A change in circumstance could mean that you’ve lost your job and can’t pay a previous financial order or you’re the payee and are struggling to make ends meet.  This isn’t uncommon and you can seek to vary the original order.  There are different types of matrimonial orders that a Court can vary however if there is a clean break, the order cannot be varied.

There are a number of factors a Court will consider in deciding whether to vary the original order.  Generally the Court will consider all the circumstances of the case, particularly the welfare of any child, although the overriding object is always fairness.

The Court will look to see if there has been any change in financial circumstances since the original order, for example an increase or decrease in income. The Court can also consider the case afresh however it is important that the balance achieved by the original order is carried forward and therefore the Court will consider the original agreement in full.

The Court will take into account everyone’s needs.  Just because the paying party’s financial circumstances have improved does not necessarily mean that the Court will increase the maintenance unless the payee’s needs justify it. If there is a decrease in wealth of one party which is considered to be their own fault, the Court may not accept this as a ground to vary the original order. The Court should consider a clean break but only if this would not cause great hardship to the dependant. A clean break is less likely if there are young children.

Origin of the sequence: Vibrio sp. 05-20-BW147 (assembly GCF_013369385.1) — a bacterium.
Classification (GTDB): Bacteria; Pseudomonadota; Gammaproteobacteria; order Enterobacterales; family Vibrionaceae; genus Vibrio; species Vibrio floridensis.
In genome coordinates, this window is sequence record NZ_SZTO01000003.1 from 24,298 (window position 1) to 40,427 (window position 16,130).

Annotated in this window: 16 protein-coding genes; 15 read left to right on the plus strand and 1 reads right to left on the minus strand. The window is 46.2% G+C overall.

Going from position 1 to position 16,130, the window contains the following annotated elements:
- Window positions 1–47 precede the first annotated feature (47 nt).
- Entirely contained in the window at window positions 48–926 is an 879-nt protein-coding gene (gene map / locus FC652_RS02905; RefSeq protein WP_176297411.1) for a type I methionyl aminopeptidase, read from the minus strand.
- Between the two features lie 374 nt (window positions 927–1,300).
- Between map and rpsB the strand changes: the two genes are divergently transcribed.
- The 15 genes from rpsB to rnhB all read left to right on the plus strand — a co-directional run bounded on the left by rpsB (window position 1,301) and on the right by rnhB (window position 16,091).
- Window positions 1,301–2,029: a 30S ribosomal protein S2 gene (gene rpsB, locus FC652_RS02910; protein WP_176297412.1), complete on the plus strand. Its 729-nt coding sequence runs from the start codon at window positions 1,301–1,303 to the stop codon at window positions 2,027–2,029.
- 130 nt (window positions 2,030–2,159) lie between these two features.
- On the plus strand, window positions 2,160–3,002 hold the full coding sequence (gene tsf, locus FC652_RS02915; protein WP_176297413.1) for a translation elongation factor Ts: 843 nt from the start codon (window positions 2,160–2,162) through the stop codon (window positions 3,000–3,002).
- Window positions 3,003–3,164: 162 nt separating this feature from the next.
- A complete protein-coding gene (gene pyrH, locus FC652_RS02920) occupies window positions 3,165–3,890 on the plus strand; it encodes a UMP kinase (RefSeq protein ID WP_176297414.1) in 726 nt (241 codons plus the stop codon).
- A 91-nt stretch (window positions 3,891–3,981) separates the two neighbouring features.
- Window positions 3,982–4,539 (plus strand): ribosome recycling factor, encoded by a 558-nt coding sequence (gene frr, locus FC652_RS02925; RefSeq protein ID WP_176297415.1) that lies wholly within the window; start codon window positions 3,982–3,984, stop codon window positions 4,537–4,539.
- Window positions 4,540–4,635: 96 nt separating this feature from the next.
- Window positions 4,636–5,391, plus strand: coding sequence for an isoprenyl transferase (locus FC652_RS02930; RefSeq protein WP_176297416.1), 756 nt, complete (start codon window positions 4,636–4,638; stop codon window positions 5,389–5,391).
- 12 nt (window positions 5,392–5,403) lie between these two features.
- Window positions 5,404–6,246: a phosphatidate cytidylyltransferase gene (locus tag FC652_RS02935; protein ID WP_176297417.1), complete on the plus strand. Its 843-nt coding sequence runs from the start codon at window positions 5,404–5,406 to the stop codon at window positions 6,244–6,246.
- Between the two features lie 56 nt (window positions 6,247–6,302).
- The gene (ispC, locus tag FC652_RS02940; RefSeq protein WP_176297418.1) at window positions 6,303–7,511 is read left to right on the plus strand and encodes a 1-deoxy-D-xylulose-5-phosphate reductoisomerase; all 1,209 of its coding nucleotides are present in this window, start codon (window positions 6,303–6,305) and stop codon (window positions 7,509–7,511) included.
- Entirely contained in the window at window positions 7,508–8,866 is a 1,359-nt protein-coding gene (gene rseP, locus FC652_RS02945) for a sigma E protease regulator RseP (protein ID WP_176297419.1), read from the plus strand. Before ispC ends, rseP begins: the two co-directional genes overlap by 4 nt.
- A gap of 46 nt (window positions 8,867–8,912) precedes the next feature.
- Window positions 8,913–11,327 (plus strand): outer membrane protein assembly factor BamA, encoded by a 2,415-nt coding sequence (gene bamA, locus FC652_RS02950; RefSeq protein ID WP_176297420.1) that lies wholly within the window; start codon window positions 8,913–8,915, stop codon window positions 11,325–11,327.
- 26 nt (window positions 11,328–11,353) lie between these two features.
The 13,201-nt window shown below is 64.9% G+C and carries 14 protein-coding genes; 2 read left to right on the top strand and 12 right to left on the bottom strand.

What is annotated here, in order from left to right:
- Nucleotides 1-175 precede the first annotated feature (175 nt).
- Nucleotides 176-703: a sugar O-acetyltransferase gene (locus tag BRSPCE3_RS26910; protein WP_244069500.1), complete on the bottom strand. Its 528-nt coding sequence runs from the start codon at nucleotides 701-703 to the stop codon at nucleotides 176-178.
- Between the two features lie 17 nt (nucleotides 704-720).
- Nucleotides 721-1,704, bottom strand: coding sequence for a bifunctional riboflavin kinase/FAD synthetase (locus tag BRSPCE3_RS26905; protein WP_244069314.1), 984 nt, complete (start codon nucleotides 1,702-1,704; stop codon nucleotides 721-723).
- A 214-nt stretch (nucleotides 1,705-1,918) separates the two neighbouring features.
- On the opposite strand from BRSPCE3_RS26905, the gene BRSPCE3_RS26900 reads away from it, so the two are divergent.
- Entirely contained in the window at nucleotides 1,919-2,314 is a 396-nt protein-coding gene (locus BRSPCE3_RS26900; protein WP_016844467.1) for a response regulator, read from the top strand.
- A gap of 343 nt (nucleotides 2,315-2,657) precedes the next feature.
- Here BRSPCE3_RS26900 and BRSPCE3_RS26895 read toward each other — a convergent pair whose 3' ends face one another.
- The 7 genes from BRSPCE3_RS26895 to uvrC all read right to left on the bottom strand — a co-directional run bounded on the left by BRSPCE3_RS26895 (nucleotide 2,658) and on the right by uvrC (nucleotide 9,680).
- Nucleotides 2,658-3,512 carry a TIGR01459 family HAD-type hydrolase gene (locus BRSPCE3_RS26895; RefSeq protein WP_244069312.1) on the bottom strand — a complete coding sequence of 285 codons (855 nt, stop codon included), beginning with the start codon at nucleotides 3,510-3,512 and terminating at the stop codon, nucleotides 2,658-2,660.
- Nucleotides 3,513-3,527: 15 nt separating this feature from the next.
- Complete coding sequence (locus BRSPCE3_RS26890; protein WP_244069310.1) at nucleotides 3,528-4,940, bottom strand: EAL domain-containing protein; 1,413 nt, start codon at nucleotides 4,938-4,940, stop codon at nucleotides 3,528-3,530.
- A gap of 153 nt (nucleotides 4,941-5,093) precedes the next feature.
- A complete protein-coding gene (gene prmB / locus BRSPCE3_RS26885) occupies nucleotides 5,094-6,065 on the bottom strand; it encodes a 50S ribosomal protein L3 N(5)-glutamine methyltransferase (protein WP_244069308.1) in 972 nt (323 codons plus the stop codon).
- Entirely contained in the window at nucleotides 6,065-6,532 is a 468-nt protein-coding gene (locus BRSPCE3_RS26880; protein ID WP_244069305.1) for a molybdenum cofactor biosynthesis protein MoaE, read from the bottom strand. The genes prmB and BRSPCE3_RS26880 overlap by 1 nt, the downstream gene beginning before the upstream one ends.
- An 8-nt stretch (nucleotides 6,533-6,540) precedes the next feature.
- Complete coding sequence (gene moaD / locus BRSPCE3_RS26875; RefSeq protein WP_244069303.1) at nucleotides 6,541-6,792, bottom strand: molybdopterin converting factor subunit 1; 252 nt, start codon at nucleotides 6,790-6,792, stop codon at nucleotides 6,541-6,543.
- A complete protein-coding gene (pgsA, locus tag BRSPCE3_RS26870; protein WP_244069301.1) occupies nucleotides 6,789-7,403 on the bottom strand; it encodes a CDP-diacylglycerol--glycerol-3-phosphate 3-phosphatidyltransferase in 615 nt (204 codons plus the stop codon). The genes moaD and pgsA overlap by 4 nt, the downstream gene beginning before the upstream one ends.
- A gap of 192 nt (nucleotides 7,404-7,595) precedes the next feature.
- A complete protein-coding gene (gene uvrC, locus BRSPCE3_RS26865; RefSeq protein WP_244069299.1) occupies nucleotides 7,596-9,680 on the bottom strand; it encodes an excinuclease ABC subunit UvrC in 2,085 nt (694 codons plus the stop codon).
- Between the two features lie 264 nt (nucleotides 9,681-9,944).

If one party begins cohabitating with a new partner, this will be considered a change in circumstances. This factor is only significant if it causes a reduction in the party’s needs as there is an increase in the overall household income. The Court may consider the financial position of the new partner and question how much they would expect them to contribute to the running of the household.

The person seeking a variation would need to attend a mediation intake appointment before making an application to the Court. Both parties would then be expected to comply with the same procedure as any other application for a financial order. The Court would fix a hearing date and the parties would need to file at Court and exchange with each another a form disclosing their financial position. The Court may ask that additional evidence is filed by one or both of the parties and therefore a further hearing would be required in order for the Court to consider this evidence before making their decision.

Elizabeth is in the family law team at Stephens Scown in Exeter. To discuss marriage in later life or any other divorce issue please call 01392 210700 or email enquiries@stephens-scown.co.uk